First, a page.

Grover Norquist’s Pledge
There are a growing number of Republicans who are to be lauded this week for stepping away from the ironclad, anti-tax pledge long-peddled by Grover Norquist. This is a welcomed sign of leaders coming together and striving to get things done on the fiscal cliff. Norquist, who serves as head of the Americans for Tax Reform, started signing up Republicans for the pledge back in 1986, and since then has wielded immense power over Washington’s discourse and negotiations. The pledge has made Republicans dreadfully fearful of raising taxes and revenues, lest they go the route of President George H.W. Bush’s second term: defeat. The pledge states:
I, _______________, pledge to the taxpayers of the _____ district
of the state of__________, and to the American people that I will:
ONE, oppose any and all efforts to increase the marginal income tax
rates for individuals and/or businesses; and
TWO, oppose any net reduction or elimination of deductions and
credits, unless matched dollar for dollar by further reducing tax rates.
In recent days these brave Republicans have said the pledge has run its course. Saxby Chamblis, the U.S. Senator from Georgia was the first among his colleagues. In revealing his new thinking, he said, “I care more about my country than I do about a 20-year-old pledge.” He continued, “If we do it [Norquist’s] way then we’ll continue in debt, and I just have a disagreement with him about that. . . . I’m willing to do the right thing and let the political consequences take care of themselves.”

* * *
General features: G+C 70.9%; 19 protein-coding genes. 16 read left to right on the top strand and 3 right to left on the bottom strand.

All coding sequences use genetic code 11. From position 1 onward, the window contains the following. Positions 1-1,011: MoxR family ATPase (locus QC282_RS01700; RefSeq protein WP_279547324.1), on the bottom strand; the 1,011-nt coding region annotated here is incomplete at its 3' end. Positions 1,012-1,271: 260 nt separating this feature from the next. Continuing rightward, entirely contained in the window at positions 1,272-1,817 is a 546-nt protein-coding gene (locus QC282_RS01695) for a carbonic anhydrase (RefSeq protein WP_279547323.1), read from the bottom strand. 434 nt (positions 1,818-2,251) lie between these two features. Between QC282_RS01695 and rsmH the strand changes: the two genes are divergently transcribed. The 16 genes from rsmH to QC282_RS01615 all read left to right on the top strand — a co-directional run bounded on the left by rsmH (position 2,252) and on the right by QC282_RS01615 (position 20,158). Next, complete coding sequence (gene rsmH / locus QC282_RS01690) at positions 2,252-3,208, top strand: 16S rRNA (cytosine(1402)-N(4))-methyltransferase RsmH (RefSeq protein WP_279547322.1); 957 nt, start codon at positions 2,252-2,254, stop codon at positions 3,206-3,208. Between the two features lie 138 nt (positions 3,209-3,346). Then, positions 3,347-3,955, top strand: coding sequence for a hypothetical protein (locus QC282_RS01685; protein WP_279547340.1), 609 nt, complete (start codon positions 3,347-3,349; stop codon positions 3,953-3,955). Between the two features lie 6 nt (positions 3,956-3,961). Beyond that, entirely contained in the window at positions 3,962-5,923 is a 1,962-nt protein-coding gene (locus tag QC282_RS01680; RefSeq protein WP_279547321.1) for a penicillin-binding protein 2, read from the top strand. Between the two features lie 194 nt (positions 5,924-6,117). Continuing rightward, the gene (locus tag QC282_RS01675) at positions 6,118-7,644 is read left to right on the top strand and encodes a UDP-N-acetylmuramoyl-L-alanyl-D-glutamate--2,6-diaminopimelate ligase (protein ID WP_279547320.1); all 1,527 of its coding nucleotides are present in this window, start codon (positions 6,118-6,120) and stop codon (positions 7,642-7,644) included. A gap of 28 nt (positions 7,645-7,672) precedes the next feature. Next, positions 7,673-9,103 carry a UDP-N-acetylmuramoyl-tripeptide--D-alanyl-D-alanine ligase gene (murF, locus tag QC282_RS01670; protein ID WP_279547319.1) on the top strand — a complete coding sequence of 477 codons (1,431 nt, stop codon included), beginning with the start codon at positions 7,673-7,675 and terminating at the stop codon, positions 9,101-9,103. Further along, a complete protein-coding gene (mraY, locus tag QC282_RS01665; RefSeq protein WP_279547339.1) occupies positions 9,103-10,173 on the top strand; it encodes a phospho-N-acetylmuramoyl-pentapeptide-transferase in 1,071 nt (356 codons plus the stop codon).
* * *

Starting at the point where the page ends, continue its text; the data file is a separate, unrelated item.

Then Senators Bob Corker (R-TN) and Lindsey Graham (R-SC), among others, stepped forward, as did Representative Peter King (R-NY).
Pledges serve a useful purpose in politics and in our personal lives. They ask us to make a declaration of our intentions, and they are intended to be a form of accountability. But pledges often come about because we find ourselves in a certain context – in relationship with a particular set of circumstances or forces that we seek to deal with.
When that context shifts, we are called to examine the pledge. At that point real courage is needed to confront a new reality, and with it to recognize that the pledge itself may no longer be relevant to the new context; that conditions have changed. Then, we must be willing to stand up and declare our new intentions. Such an act of courage only comes about because we have enough humility to change our views and state them. True courage requires humility.
We Americans, by-and-large, don’t like our political leaders. Too many of them, we say, act for their own good, and not the common good. We’ve become cynical about them as a group. For things to change we must stand by those leaders, such as these Republicans, who send powerful signals that business as usual will no longer do.
No one knows how the looming fiscal cliff challenge will play out. But this much I do know: I applaud the step that a growing number of Republicans are taking on behalf of the common good.
Let’s celebrate these small steps forward.
For more background on how Americans see their elected officials, and the kinds of change they seek, see my new book: The Work of Hope.